A new study of a pilot program was published by the American Journal of Psychiatry and Neuroscience addressing medical cannabis and opioid reduction programs. The study was conducted by Dr. Kevin Rod of the Department of Family and Community Medicine, and others.
About 600 patients suffering from chronic pain and who were using opioids participated in the study. The patients had been receiving care at Dr. Rod’s Toronto Poly Clinic. There, they received doses of morphine to manage their pain.
Those who decided to participate in the study were given a tapering plan that matched their individual needs. The plan led to a reduction in opioid use, and an increase of CBD product. Patients also received mental health support from Zendose, a web-based mental health resource.
According to the study, participants reduced their use of opioids and increased their use of medical marijuana. During the course of half a year on this approach, about 26% of patients (156 patients) ceased taking opioids. Further, 55% (329 patients) saw a reduction of opioid use by about 30%. A small percentage, about 19% (114 patients) reported neither an increase or decrease in their use of opioids.
The study ultimately determined that the pilot program results were positive and such results may warrant further investigation. That is, further studies are needed to determine whether medical cannabis may be able to reduce opioid use.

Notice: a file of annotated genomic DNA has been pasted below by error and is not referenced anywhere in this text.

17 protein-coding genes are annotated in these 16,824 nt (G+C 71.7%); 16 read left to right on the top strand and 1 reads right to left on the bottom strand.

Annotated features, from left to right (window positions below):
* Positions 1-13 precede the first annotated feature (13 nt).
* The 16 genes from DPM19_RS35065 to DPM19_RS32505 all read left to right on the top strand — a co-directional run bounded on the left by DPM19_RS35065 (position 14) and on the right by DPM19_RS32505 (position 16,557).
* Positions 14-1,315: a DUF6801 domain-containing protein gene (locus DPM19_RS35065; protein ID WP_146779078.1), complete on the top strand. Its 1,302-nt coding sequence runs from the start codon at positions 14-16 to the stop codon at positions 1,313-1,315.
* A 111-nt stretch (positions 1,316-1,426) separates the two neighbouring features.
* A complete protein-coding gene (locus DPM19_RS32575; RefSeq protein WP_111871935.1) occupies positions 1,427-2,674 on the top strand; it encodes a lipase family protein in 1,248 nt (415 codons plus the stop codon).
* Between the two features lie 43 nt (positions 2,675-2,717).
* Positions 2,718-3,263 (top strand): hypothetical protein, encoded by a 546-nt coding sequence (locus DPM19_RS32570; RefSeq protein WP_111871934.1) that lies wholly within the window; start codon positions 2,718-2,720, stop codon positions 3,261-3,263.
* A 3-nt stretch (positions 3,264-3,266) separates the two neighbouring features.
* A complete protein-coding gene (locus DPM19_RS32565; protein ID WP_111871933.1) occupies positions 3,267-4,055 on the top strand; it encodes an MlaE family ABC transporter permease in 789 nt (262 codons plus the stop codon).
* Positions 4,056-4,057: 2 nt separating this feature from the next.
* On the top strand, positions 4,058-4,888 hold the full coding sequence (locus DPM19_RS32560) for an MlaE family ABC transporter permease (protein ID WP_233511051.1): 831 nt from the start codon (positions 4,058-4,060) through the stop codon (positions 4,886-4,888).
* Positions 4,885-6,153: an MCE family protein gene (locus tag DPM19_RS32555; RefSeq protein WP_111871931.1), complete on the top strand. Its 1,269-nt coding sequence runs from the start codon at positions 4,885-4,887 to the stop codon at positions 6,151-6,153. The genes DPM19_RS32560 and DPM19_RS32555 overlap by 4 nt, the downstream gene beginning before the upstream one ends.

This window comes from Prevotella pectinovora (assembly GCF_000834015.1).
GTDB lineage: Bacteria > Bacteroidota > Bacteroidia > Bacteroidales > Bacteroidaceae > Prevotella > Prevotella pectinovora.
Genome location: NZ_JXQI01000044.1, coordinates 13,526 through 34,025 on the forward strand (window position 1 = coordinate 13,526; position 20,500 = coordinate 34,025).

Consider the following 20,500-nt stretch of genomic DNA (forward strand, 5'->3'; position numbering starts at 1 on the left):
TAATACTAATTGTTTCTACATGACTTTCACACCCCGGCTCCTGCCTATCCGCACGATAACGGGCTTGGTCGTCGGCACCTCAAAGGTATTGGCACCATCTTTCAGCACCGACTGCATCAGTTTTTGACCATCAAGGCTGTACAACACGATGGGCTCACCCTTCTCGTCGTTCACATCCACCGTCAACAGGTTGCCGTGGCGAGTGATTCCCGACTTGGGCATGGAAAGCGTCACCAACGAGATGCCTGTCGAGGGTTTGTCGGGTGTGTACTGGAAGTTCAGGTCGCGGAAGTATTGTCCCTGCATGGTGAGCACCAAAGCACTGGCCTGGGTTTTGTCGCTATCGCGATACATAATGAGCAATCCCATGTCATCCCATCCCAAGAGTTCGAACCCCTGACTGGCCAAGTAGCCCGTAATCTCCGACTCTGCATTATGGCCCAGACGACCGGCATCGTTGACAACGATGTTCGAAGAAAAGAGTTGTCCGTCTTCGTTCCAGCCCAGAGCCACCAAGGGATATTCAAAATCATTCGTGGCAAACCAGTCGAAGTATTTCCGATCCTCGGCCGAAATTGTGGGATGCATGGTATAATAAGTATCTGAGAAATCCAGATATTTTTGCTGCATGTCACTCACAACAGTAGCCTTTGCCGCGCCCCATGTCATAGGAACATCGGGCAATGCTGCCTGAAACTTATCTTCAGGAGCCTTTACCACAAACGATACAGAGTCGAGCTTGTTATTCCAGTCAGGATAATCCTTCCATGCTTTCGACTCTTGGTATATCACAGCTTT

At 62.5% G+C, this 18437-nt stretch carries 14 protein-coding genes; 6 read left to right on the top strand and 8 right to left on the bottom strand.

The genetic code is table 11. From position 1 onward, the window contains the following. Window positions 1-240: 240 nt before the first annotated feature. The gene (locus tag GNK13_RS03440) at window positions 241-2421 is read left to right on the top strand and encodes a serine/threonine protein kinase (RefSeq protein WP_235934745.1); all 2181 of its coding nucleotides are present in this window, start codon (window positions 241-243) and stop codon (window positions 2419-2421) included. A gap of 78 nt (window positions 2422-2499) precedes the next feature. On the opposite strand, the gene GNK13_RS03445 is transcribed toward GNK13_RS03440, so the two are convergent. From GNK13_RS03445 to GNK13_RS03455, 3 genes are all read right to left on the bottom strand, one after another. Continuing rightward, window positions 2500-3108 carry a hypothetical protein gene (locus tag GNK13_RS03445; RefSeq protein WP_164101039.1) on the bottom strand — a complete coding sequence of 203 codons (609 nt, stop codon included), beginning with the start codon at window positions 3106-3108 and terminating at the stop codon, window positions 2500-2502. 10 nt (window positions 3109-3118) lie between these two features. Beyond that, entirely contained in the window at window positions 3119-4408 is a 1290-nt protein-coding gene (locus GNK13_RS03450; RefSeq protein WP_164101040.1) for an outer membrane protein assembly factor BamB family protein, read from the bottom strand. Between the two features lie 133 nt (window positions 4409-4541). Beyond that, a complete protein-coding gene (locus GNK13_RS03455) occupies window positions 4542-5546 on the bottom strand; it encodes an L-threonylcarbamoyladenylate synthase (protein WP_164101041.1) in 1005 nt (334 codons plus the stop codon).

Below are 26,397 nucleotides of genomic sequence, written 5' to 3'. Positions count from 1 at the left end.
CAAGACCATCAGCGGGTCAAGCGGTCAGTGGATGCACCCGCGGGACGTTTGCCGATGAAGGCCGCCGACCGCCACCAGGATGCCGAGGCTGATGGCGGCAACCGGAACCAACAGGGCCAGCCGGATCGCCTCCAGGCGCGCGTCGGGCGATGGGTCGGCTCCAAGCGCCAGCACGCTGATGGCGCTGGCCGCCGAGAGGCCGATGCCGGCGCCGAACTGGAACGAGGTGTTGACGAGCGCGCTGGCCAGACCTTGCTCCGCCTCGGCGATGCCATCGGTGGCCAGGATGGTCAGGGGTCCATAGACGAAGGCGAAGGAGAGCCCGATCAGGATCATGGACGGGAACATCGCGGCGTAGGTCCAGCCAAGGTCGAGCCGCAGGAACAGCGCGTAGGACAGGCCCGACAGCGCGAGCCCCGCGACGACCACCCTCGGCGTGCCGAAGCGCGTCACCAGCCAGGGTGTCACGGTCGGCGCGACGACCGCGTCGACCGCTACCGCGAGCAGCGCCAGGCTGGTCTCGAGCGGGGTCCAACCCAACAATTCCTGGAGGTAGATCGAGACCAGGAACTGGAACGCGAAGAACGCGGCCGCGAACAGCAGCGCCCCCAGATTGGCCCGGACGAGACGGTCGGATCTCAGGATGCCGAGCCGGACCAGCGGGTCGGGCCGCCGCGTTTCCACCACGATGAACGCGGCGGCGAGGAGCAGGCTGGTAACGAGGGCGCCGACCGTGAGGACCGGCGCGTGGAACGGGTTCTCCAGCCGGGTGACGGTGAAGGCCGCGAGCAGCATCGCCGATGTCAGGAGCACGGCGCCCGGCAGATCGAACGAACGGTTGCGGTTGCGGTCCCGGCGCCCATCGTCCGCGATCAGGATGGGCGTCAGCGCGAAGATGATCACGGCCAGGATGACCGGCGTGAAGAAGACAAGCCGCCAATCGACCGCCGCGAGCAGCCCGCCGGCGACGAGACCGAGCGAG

The use of medical marijuana to ease the opioid crisis is not a new topic. For example, Colorado is looking to medical marijuana to ease the crisis, and it has become the third state in the country that permits doctors to recommend medical recommend for a condition which an opioid would be prescribed, according to NBC news. As the article states, Colorado is the “third state in the nation . . . to allow doctors to recommend medical marijuana for any condition for which they would prescribe an opioid.” Although Colorado has a medical marijuana program, its governmental webpage alerts that “Marijuana remains illegal under federal law, where it’s still classified as a controlled substance.”
All information is for general informational and educational purposes only. Nothing should be interpreted as legal or medical advice.